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Beekeeping Supplies – Know the Basics
By McLean Dearth
Every good beekeeper has a modest arsenal of beekeeping supplies at their disposal. Beekeepers who are starting out in this field usually buy bees, a hive, and some protective gear. It may seem that these are the only beekeeping supplies one needs, but in fact there are other supplies which can be bought. Some are used by beekeepers that manufacture and extract their own honey instead of bringing it to a seasoned beekeeper, while other supplies such as videos on beekeeping can be used to help jumpstart the life of a beekeeper.
One of the basic supplies available in the market is the beekeeper’s kit for beginners. It includes everything a new beekeeper should have, such as a small beehive (minus the bees), a bee smoker, and a bee brush. The kit also comes with a book and video about beekeeping, which can provide more information about beekeeping. This kit lets interested parties start out with a small bee colony before they decide to move on to more serious beekeeping if they so desire. Protective gear is important in beekeeping. It consists of gloves, suits (and even jackets), and hats. Other accessories such as headbands to keep long hair in place can be considered as beekeeping gear.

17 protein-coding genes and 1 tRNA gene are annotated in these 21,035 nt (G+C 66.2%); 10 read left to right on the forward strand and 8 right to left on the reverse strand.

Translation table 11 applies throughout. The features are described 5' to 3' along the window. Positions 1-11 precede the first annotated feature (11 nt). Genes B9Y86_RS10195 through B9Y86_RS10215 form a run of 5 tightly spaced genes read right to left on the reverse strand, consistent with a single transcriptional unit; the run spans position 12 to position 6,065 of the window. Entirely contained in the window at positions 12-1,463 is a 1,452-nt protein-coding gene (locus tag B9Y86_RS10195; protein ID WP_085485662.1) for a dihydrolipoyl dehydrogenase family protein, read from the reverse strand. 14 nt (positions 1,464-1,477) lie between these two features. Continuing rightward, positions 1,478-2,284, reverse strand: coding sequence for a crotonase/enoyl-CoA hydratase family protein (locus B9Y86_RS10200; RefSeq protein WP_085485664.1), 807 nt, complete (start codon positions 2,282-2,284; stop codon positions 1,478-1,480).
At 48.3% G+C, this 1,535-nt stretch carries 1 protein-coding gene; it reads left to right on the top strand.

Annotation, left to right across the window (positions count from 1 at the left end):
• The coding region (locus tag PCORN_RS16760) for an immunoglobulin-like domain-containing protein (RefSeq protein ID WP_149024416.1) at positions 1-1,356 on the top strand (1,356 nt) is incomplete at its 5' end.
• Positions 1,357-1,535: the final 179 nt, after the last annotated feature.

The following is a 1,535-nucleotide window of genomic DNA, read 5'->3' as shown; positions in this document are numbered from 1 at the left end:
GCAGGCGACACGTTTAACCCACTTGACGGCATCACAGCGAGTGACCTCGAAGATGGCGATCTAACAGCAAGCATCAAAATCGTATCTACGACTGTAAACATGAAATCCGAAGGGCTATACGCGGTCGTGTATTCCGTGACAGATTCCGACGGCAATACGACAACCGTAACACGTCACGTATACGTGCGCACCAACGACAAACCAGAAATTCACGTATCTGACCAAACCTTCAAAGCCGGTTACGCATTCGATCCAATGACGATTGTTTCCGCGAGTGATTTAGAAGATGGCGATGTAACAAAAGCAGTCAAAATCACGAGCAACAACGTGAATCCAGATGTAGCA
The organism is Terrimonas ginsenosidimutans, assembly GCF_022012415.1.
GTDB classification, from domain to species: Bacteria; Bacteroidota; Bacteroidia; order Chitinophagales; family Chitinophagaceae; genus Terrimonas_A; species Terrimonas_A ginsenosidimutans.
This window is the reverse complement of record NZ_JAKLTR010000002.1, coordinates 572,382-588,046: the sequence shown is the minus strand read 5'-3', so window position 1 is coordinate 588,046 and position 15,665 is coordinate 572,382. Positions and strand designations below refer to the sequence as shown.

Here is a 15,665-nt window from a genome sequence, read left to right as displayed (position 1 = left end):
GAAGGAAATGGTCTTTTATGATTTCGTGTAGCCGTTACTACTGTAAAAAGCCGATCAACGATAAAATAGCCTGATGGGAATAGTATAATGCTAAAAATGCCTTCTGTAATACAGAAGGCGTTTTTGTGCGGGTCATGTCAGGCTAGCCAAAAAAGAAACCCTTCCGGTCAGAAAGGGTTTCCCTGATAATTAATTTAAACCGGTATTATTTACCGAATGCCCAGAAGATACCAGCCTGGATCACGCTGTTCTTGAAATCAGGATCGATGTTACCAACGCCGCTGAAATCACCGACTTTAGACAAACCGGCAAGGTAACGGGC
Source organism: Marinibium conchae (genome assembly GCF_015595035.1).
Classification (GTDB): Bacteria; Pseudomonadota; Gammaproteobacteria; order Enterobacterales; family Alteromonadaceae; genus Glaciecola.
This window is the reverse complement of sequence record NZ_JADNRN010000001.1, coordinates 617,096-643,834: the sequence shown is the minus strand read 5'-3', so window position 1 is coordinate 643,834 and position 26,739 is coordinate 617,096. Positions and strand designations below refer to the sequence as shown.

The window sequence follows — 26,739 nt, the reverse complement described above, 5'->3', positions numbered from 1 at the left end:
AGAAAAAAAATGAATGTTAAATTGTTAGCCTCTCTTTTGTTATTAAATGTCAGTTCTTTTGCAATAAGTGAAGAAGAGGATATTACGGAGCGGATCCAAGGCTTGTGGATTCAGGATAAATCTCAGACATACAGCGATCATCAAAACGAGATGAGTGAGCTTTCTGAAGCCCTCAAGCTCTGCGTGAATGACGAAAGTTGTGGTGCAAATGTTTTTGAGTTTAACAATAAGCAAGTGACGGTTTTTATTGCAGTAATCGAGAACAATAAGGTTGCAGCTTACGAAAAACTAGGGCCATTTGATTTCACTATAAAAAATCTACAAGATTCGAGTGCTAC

Now there are important beekeeping supplies for those who plan to harvest and make their own honey. The uncapping tools help remove wax bits from the honeycomb. A cappings scratcher, uncapping knife, and an uncapping bench are some uncapping tools used. Next are the extractors which extract the honey from the honeycombs. Some extractors are powered by hand, while others use a motor. Other extractors are compact, which allows a beekeeper to extract honey on their kitchen counter. There are extractors which have an outlet at the bottom, which allows a beekeeper to transfer the honey directly to jars or containers. Beekeepers can buy handles which have filters and can be attached to the outlet so that these filters the honey as the honey is taken out. These filtering handles are called “gates.” There are larger filters, but cheesecloth can also work well.
Containers such as plastic and glass jars (and even bottles shaped like a bear) can be used to store honey. For those who plan on selling the honey, one can have labels printed and then stuck to the containers before shipping it to stores. Many beekeeping supplies can be bought in stores and online shopping websites. One good thing about shopping for these supplies online is that there is a description for each item. This would help shoppers know the purpose of a particular beekeeping item before buying it.